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Adventure Time Game Wizard for iOS lets you create worlds with pen and paper

Andrew Hayward | Jan. 27, 2015
Cartoon Network's new game brings an optional physical element for sketching out elaborate custom levels.

Paper, craft

So how does paper factor into this equation? You can print out a starter kit tutorial packet from the official website, or just print the basic grid sheets from either the Web or the app itself. Within the packet, you'll find the instructions on how to turn the blank grid into a digital masterpiece. Truth be told, it's a lot of tracing lines and adding dashes and X's and the like--you'll never have to try and draw a character or enemy, because that stuff actually is added later on the app side of things. All you're doing is plotting out the layout and basic contents. 

From there, you can scan the page into the app using your iPhone or iPad's camera. And that's where the shine wore off a bit for me. You'll need a ruler and a steady hand to sketch with success, and even then, the camera recognition seems a bit spotty. When I scanned my first stage attempt, the entire world ended up being full of lava--which meant Finn perished immediately once the game started. Not my intention!

In later attempts, the game would occasionally misinterpret what I'd designed in spots, breaking apart platforms and attaching together items that I meant to be apart. Luckily, you can tweak everything digitally within moments, so unless your hand-filled grid is an utter mess, it won't take much effort to fix the issues. That said, you're still putting a lot of time (and paper and ink) into something that you can do entirely within the app with much less hassle.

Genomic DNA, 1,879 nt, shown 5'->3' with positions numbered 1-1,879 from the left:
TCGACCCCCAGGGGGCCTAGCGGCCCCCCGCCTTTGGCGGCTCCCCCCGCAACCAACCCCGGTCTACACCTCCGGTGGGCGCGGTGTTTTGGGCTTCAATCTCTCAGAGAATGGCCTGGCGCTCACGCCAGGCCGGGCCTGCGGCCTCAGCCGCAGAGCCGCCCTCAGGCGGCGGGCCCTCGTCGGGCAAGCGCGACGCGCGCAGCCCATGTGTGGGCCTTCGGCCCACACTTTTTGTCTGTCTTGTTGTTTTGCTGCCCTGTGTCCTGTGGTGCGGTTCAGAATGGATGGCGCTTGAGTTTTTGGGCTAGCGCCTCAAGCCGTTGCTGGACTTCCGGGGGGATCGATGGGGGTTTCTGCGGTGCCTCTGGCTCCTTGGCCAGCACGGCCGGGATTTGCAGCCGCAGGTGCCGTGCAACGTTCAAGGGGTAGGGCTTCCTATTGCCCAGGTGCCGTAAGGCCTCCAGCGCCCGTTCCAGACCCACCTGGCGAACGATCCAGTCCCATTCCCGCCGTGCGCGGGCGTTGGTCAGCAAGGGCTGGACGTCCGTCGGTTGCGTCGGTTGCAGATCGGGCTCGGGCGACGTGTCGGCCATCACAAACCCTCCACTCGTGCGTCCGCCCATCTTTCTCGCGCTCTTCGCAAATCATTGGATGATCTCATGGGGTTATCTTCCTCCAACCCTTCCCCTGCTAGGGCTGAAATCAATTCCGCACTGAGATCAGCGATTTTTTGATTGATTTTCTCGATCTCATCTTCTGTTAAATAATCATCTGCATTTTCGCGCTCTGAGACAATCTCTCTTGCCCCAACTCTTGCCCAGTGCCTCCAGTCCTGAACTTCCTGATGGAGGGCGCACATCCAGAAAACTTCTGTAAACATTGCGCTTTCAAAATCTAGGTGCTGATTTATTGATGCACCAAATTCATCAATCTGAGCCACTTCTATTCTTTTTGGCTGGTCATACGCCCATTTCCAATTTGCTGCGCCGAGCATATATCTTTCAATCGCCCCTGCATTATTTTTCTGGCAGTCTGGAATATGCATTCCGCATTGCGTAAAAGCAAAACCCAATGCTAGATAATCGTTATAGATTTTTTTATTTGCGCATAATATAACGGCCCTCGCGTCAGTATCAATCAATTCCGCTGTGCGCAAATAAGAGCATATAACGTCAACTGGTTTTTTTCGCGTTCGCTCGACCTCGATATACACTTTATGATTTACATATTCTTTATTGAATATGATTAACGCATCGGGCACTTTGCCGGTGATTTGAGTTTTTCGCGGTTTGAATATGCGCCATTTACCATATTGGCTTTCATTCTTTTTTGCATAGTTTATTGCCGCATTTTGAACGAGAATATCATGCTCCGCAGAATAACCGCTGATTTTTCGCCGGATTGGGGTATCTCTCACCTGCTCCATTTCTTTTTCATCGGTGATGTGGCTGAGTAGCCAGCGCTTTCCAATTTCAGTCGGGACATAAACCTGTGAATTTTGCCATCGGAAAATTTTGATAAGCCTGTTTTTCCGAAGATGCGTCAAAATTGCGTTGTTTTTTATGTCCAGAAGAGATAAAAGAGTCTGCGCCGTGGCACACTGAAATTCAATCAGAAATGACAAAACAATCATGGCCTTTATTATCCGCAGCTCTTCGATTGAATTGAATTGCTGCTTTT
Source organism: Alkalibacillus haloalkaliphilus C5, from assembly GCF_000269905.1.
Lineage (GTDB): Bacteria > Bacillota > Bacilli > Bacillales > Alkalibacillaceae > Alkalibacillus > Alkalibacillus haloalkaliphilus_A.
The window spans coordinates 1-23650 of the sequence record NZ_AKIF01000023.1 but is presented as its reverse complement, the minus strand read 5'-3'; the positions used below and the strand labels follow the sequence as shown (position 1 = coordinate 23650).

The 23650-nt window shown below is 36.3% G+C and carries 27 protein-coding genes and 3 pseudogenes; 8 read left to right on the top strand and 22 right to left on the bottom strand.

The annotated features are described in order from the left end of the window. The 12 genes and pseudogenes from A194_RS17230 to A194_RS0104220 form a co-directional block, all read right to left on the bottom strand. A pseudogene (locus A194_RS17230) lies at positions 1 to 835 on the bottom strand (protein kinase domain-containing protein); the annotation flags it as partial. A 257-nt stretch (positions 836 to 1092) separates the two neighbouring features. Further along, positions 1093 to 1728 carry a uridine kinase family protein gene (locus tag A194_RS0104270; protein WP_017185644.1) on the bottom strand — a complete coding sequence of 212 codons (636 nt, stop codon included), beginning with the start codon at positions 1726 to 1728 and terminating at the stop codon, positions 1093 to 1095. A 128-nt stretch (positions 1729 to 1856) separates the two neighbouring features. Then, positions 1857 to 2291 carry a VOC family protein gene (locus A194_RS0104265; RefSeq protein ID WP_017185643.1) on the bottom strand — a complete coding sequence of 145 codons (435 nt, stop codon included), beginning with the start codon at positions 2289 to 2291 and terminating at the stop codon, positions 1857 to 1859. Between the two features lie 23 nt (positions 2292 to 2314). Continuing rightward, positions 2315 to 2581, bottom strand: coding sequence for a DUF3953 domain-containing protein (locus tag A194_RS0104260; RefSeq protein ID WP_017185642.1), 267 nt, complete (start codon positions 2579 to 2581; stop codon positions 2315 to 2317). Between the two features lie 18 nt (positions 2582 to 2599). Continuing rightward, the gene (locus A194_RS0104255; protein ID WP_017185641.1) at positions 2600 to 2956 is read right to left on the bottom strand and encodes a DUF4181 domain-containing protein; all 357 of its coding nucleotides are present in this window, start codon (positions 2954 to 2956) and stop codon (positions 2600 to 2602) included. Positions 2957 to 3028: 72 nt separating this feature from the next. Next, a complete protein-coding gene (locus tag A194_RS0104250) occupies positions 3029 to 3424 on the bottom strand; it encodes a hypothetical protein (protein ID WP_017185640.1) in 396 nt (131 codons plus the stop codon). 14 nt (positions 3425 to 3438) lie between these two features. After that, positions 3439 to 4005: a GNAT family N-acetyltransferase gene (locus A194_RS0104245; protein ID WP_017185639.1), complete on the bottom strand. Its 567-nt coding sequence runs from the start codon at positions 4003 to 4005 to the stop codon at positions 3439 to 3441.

But I concede that I'm probably not the target audience here. I got a kick out of drawing levels on paper and scanning them into the game, but struggled with what felt like an unnecessary use of added time. Kids, on the other hand, may have all the time in the world, and will love building out amazing, personalized worlds and then pulling their own original creations into the game. And parents concerned about extensive screen time will happily trade some paper and ink to get their kids off of the iPad for an extended period. 

It's that sort of distinctive edge that makes Adventure Time Game Wizard more than an average iOS game for young fans of the show: it's a project, a cross-media exploration of creative joy, and it can be a lot of fun. And with surely scads of other players designing and sharing their own small wonders for everyone to enjoy, it could stick with fans for quite some time.

 

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